Like John Muir before him, Otis also was a naturalist and a conservationist, sensibilities which informed his work. He did not merely record the landscape but painted, instead, what he wanted viewers to notice and understand about it, so that they, too, might appreciate and participate in its well-being.

"See the myriads of growth," wrote Otis in 1948. "See how little you know by name and how the flowers all face the sunlight and the blue heaven and like we, they are here today and gone tomorrow. The abundance of singular beauty will never leave that receptive mind, but will return, time and time again in parables of comparative joy, reverence, inspiration, humility and purpose. Let us ... endeavor to leave behind us deeds, works and actions that those who follow can take as comparative examples, for they will, by this lesson, improve on our best."

The landscape painter hiked the same foothills, studied the same marshlands, wandered the same wildflower meadows, revered the same rugged coastline of Central California that we might today, if ever we could find where he was and what he saw before it disappeared into the distance like Brigadoon at dusk. Yet unlike Lerner & Loewe's fabled village, which returned 100 years later, many of Otis' landscapes, now disguised by development, are hard to find, except on canvas.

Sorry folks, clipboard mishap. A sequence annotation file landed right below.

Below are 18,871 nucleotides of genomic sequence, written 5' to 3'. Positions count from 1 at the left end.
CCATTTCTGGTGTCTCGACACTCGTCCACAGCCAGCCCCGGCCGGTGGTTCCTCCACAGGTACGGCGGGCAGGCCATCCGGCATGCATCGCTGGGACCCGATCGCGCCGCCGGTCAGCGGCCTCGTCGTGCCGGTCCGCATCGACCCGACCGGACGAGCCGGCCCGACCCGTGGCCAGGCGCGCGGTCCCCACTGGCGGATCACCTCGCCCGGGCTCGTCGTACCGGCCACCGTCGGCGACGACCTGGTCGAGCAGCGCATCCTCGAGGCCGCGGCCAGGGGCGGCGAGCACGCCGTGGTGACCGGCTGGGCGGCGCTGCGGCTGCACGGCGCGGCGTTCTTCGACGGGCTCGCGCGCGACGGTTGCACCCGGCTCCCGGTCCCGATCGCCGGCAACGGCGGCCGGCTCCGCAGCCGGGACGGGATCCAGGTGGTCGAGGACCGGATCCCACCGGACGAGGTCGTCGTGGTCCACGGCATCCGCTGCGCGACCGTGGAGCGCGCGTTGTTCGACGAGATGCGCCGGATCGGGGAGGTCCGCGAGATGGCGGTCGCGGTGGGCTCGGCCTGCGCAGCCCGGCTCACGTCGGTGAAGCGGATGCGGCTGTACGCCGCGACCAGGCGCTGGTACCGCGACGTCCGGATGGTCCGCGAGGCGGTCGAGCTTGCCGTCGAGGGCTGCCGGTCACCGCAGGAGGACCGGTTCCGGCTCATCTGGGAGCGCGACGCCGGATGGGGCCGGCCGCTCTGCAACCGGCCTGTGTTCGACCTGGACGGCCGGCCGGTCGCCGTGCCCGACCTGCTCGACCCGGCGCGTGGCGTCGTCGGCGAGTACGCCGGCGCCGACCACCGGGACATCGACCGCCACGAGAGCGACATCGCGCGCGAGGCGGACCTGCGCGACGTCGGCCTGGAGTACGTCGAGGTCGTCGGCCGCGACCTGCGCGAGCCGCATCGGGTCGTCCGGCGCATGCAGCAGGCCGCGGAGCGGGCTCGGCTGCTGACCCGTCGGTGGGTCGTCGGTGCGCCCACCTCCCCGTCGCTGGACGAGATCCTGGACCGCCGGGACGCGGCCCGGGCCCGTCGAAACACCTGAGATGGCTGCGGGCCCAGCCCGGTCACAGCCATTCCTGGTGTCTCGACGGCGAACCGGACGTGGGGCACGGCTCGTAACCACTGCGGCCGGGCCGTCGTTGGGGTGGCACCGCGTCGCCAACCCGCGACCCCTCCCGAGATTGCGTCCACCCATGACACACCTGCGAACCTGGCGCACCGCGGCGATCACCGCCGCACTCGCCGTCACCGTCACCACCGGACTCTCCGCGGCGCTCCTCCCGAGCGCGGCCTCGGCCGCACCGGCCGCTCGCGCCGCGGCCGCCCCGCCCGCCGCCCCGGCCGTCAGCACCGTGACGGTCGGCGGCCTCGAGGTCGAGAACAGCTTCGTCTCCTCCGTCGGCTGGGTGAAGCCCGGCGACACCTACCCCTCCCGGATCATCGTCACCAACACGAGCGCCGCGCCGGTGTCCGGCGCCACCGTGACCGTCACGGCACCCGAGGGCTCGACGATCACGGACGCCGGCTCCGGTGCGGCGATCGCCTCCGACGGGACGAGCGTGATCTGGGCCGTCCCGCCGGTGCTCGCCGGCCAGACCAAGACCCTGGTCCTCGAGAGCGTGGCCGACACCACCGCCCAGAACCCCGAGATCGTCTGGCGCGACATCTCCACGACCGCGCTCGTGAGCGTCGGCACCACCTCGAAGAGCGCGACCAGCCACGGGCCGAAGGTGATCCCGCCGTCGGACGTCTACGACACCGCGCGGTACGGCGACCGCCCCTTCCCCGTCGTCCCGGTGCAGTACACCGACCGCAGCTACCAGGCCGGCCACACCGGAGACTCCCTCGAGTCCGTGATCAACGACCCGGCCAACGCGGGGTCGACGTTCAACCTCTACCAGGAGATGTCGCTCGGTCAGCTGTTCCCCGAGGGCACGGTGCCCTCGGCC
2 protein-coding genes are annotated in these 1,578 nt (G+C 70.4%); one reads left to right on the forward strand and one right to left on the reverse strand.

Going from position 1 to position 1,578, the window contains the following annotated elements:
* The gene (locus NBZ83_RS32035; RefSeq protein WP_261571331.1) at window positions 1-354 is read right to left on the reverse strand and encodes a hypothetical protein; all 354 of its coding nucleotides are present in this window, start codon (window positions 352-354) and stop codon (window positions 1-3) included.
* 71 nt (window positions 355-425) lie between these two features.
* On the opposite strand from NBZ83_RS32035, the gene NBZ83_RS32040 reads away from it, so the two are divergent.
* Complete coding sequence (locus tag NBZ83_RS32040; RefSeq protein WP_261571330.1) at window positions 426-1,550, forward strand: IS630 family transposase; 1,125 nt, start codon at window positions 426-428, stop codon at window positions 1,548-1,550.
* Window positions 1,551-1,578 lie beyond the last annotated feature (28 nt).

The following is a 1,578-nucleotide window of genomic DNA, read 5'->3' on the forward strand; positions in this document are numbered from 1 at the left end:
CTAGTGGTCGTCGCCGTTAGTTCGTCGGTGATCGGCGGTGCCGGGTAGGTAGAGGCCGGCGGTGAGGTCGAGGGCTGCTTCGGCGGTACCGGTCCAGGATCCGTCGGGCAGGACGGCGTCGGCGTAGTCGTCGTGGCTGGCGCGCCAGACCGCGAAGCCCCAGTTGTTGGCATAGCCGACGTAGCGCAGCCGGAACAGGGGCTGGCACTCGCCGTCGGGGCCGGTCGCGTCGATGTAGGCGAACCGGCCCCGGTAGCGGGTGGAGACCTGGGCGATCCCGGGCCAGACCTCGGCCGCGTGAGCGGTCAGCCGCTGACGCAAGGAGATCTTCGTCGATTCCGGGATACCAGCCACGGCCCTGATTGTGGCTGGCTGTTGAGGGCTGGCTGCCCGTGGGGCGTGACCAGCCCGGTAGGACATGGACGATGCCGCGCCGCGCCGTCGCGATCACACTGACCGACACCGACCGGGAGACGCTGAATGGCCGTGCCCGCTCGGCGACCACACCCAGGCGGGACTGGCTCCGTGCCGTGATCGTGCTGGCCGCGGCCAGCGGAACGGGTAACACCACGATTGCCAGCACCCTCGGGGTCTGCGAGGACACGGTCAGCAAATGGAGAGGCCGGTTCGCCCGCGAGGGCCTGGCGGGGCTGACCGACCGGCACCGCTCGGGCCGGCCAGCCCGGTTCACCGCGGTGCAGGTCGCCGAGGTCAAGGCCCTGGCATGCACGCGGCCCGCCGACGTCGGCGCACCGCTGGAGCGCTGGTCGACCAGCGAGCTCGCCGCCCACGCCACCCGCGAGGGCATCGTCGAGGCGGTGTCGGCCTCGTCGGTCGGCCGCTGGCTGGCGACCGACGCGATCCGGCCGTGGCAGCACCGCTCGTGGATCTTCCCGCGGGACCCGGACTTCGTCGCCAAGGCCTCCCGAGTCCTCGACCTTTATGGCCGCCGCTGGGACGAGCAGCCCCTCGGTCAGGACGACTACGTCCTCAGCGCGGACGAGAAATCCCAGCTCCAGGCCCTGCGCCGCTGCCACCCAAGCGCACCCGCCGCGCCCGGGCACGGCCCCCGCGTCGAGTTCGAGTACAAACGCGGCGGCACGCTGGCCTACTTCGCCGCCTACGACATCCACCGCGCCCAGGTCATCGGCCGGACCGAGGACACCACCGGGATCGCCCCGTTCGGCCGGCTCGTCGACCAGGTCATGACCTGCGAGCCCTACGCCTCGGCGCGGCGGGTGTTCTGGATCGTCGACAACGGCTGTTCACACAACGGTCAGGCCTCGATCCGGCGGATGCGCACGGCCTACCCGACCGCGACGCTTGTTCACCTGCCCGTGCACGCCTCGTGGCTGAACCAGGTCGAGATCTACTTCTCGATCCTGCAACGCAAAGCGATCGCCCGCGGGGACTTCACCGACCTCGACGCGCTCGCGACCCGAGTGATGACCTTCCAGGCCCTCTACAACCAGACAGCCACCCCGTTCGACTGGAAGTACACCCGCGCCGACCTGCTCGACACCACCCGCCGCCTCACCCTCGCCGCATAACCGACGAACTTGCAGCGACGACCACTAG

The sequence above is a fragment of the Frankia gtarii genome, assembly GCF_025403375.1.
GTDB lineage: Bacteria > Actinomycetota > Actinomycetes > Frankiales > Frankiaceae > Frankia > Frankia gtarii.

Born in Memphis, Tenn., in 1879, Otis lost his father to a railroad accident and his mother to yellow fever by the time he was 6 years old. He was packed off to live with an uncle in Missouri, who owned a bar, a brothel and a barn. So Otis stayed in the barn and sustained himself by helping people with their horses and learning to shoot and trap animals, find water and work.

After several years of searching, Otis' grandmother, a wealthy Chicago woman, finally found her grandson and sent for him to be raised in her cultured environment. His artistic talent became clear during his preteen years and, at age 15, his teacher, so enamored of his work, engaged the support of a U.S. senator, who funded a full scholarship to the Chicago Art Institute. He went on to study at the Chicago Academy of Fine Arts before immersing himself in the East Coast art scene via the Cooper Union, the National Academy of Design, Art Students League, Brooklyn Academy of Arts and Woodstock School of Painting.